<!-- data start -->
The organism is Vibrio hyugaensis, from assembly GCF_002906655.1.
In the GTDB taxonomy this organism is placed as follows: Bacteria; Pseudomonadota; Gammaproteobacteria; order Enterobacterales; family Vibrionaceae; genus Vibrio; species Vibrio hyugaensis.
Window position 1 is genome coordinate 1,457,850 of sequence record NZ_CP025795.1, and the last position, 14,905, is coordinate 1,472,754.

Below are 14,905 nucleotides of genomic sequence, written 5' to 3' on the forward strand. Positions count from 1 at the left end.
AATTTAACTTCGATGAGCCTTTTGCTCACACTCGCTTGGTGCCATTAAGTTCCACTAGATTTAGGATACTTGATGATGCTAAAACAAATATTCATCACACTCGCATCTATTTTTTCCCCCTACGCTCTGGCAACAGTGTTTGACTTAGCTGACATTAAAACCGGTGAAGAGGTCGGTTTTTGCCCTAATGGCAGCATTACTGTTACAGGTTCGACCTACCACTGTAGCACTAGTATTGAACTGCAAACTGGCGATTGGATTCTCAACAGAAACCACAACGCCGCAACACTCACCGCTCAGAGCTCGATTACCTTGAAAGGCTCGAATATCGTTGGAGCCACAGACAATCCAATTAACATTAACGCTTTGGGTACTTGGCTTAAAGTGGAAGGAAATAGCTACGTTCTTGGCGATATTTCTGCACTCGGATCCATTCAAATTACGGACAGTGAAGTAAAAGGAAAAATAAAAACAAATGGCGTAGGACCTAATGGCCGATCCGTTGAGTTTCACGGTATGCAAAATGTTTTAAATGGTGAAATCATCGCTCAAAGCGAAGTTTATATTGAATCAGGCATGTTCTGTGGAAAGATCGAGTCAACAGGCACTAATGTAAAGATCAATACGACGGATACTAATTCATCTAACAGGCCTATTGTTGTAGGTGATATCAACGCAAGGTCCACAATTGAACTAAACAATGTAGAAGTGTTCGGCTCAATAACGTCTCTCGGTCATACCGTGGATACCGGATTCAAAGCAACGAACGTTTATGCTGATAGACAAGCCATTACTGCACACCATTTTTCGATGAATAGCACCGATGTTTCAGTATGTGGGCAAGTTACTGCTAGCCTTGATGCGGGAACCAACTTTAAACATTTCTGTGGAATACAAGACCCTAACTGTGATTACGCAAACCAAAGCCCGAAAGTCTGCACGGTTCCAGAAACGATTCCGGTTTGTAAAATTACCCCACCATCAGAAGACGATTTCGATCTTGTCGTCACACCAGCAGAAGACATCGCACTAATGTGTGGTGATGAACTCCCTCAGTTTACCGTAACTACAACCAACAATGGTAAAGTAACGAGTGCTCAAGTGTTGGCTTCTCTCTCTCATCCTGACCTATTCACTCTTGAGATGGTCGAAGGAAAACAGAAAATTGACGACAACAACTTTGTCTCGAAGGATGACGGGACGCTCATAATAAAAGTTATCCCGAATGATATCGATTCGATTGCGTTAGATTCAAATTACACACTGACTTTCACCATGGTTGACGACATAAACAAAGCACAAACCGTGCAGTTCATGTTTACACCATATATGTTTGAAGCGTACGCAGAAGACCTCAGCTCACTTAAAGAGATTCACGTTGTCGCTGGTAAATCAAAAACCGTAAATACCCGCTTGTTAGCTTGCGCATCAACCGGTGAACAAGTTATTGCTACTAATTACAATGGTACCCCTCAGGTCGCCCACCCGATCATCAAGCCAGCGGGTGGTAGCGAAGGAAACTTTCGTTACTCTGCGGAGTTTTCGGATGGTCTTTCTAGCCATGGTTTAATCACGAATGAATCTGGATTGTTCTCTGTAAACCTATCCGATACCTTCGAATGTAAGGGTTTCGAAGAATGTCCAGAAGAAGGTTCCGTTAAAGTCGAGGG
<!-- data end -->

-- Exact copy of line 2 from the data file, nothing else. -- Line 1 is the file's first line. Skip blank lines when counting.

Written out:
In the GTDB taxonomy this organism is placed as follows: Bacteria; Pseudomonadota; Gammaproteobacteria; order Enterobacterales; family Vibrionaceae; genus Vibrio; species Vibrio hyugaensis.